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A Reader's Guide

Becoming Madame Mao

Timeline of Modern Chinese History

Mao Tse-tung is born.

The Ch'ing Dynasty, which has held power since 1644, ends; the period of instability that follows, characterized by feuding warlords, lasts until 1927.

August 1912
The National People's Party, or Kuomintang, is founded.

Jiang Ching, the future Madame Mao, is born.

World War I begins; Japan seizes German holdings in Shantung Province.

The Peking government recognizes Japan's authority over the Shantung territory, southern Manchuria, and eastern Inner Mongolia; Germany and Britain also lay claim to Chinese territory.

China declares war on Germany.

Peking signs a secret deal with Japan accepting Japan's claim to Shantung.

May 4, 1919
In response, massive student demonstrations against the Peking government take place.

July 1, 1921
The Chinese Communist Party founded, with Mao as one of its key members.

Chiang Kai-shek becomes leader of the National People's Party.

The Communist Party seizes control of the southeastern province of Kiangsi; Nationalist forces surround the province and institute a blockade; an estimated one million people die of starvation and disease.

October 1934
The Long March of 86,000 Communists from Kiangsi propels Mao Tse-tung to power.

July 1937
Japan invades China; Mao Tse-tung uses World War II and nationalistic fervor to further communism in China.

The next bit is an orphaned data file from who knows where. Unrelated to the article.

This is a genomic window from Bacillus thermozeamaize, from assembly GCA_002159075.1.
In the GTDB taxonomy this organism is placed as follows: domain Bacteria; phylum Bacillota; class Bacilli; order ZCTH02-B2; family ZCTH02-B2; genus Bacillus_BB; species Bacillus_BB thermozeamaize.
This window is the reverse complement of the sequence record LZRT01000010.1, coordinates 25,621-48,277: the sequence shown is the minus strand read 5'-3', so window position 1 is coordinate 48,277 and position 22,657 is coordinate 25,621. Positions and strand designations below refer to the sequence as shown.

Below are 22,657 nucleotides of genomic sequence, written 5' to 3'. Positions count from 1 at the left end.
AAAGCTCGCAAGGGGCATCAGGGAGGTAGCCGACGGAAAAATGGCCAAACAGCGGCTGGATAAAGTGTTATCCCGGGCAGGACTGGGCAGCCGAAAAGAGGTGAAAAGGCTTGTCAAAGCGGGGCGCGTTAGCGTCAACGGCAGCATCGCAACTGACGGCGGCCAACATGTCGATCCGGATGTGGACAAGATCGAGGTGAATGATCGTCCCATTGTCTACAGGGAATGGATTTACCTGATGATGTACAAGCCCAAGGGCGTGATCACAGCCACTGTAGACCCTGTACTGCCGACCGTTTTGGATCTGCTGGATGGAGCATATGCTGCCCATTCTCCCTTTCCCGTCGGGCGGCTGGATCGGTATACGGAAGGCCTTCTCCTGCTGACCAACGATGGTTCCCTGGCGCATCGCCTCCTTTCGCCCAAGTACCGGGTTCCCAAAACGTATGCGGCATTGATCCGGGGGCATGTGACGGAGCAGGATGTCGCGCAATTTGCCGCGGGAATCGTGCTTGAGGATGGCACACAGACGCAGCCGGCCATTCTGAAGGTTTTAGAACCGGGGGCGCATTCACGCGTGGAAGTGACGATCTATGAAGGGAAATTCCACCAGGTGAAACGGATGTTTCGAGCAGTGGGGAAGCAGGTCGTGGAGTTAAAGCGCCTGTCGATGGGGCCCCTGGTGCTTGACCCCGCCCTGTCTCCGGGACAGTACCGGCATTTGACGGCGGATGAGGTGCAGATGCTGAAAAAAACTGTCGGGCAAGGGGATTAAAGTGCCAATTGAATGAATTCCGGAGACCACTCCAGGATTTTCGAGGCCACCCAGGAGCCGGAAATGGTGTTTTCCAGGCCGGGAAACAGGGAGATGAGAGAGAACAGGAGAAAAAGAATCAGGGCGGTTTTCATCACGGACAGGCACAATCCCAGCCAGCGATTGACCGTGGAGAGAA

Jiang Ching marries Mao Tse-tung.

August 1945
World War II ends.

October 1, 1949
China's Independence Day. The People's Republic of China is established, and Mao Tse-tung is elected chairman.

February 1950
China signs the Treaty of Friendship, Alliance, and Mutual Assistance with the Soviet Union.

China initiates its first Five-Year Plan, the Transition to Socialism.

The Great Leap Forward is marked by propaganda championing human willpower as the means to industrialization and economic growth.

The Cultural Revolution, led by Mao and the Red Guard, causes great suffering and unrest; the Gang of Four comprising Jiang Ching, Mao's wife; Chang Ch'un-ch'iao, a Shanghai Propaganda Department official; Yao Wen-yüan, a literary critic; and Wang Hung-wen, a Shanghai security guard — rises to power.

Lin Piao, the leader of the People's Liberation Army and Mao's official successor, plots Mao's assassination, is exposed, and dies.

Mao Tse-tung dies; Hua Kuo-feng succeeds him; Cho En-lai, premier of the People's Republic, dies.

Teng Hsiao-p'ing, as head of the People's Republic, begins economic modernization.

The members of the Gang of Four are tried in court and sentenced to prison.

Jiang Ching dies.

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